Projected changes in 21st century climate will drive adaptive management strategies in agricultural production systems, both of which will significantly impact water resources in the Great Lakes region. These strategies will likely include selection of alternate crops, shifting planting and harvest times, double-cropping in previously single-cropped areas, and increasing use of irrigation. Evaluating how such strategies might simultaneously impact yields and water resources at the basin-scale will help guide decision makers toward effective adaptation strategies and inform the development of decision support systems to further address inherent tradeoffs.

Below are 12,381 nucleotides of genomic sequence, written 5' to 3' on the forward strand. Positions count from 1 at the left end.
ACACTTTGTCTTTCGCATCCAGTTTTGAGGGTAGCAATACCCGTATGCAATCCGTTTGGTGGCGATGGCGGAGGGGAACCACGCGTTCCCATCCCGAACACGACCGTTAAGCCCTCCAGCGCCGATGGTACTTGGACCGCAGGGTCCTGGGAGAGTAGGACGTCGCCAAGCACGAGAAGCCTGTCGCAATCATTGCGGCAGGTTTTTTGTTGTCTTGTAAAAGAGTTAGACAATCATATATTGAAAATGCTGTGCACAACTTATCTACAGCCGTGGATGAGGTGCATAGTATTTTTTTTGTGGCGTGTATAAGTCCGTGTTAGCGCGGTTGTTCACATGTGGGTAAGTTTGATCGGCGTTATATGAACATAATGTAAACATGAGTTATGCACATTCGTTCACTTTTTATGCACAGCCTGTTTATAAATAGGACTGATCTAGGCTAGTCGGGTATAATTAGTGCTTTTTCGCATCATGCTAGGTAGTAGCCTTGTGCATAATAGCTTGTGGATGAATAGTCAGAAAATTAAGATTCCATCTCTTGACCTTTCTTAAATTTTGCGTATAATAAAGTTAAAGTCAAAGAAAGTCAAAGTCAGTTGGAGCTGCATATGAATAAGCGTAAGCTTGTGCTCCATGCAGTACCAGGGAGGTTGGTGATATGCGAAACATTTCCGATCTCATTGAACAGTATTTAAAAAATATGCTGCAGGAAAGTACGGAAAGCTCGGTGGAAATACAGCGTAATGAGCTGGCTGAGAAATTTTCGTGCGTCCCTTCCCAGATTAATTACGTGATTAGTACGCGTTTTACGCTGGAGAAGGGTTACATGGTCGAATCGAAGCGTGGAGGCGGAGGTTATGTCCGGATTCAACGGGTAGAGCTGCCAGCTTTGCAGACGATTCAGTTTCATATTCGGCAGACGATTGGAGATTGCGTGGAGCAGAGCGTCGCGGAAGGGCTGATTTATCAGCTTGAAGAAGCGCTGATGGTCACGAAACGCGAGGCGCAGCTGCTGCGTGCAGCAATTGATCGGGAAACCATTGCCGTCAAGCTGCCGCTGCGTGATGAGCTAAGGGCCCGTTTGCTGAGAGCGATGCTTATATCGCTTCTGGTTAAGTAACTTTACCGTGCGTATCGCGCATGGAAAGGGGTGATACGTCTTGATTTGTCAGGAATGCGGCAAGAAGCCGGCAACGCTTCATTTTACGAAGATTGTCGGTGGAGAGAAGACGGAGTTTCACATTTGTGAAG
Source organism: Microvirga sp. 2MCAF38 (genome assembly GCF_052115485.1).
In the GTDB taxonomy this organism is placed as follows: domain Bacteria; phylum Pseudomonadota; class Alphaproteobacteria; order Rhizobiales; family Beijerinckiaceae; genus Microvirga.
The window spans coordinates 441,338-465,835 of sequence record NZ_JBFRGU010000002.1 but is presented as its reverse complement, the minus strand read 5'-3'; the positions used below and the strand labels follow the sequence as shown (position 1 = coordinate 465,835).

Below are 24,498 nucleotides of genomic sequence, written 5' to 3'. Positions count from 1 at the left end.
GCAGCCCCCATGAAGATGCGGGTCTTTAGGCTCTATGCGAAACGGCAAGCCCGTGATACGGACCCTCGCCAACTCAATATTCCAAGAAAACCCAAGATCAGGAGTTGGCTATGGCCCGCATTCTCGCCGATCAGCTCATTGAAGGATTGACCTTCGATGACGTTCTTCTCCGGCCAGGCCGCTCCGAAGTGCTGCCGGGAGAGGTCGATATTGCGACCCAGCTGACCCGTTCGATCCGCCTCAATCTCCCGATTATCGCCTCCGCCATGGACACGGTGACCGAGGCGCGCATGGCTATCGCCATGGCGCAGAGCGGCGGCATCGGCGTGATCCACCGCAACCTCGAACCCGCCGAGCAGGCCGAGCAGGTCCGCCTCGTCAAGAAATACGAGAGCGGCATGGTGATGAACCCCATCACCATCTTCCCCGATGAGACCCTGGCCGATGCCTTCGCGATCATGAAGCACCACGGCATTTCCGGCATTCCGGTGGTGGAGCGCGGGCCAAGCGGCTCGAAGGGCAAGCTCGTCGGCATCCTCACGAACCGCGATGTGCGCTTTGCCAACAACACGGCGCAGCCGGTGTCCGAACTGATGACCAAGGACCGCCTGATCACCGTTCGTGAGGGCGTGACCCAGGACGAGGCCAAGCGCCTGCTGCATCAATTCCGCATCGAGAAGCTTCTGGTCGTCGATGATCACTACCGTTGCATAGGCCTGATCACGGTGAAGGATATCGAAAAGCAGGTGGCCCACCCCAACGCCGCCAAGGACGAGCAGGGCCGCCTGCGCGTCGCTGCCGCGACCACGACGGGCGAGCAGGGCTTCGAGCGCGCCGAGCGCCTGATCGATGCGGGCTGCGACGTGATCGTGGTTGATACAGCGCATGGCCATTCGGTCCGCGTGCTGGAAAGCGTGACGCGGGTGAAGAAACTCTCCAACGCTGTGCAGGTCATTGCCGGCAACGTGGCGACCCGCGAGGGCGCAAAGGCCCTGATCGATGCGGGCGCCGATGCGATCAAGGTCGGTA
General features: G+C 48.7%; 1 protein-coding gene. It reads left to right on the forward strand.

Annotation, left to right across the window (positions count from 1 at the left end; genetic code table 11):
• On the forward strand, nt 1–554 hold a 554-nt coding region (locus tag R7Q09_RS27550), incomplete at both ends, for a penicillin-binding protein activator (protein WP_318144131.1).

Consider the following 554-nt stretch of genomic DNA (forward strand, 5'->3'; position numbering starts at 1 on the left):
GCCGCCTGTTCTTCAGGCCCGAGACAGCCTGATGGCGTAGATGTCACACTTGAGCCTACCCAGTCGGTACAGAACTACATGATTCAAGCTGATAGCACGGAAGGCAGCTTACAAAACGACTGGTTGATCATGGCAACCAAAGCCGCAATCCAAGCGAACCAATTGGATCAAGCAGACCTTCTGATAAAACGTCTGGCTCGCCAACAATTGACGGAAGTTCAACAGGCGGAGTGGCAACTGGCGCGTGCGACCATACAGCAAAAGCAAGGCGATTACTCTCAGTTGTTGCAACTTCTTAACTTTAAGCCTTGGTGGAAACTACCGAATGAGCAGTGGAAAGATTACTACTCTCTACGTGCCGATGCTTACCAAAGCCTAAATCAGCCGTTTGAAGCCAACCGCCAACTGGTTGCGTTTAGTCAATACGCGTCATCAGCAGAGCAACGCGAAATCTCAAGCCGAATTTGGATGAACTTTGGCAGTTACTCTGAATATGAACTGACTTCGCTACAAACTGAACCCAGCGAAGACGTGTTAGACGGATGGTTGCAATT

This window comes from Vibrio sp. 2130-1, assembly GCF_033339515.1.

We propose to apply a newly-developed coupled crop-growth and hydrologic model SALUS-ILHM, to simulate scenarios of climate change impacts on crop yields and water resources across the Maumee River Watershed (MRW) in Southeast Michigan, Northeast Indiana, and Northwest Ohio.
Scenarios will include a range of statistically-downscaled GCM forecasts, cultivar adaptation and yield curves, single- and double-cropping strategies, planting and harvest times, and irrigation technology adoption. The coupled SALUS-ILHM model will be able to explicitly simulate both biophysical and hydrological processes in each sub-square kilometer cell. This will allow us to evaluate the role that landscape factors, such as slope and soil texture, will likely play in the response of crop yields and water resources to model scenarios.
We will assess the impacts of forecast warmer temperatures, altered precipitation, and increasing CO2 concentrations on crop yields under different management strategies. We will also evaluate how climate change and associated management scenarios would alter groundwater levels and stream flows in the MRW.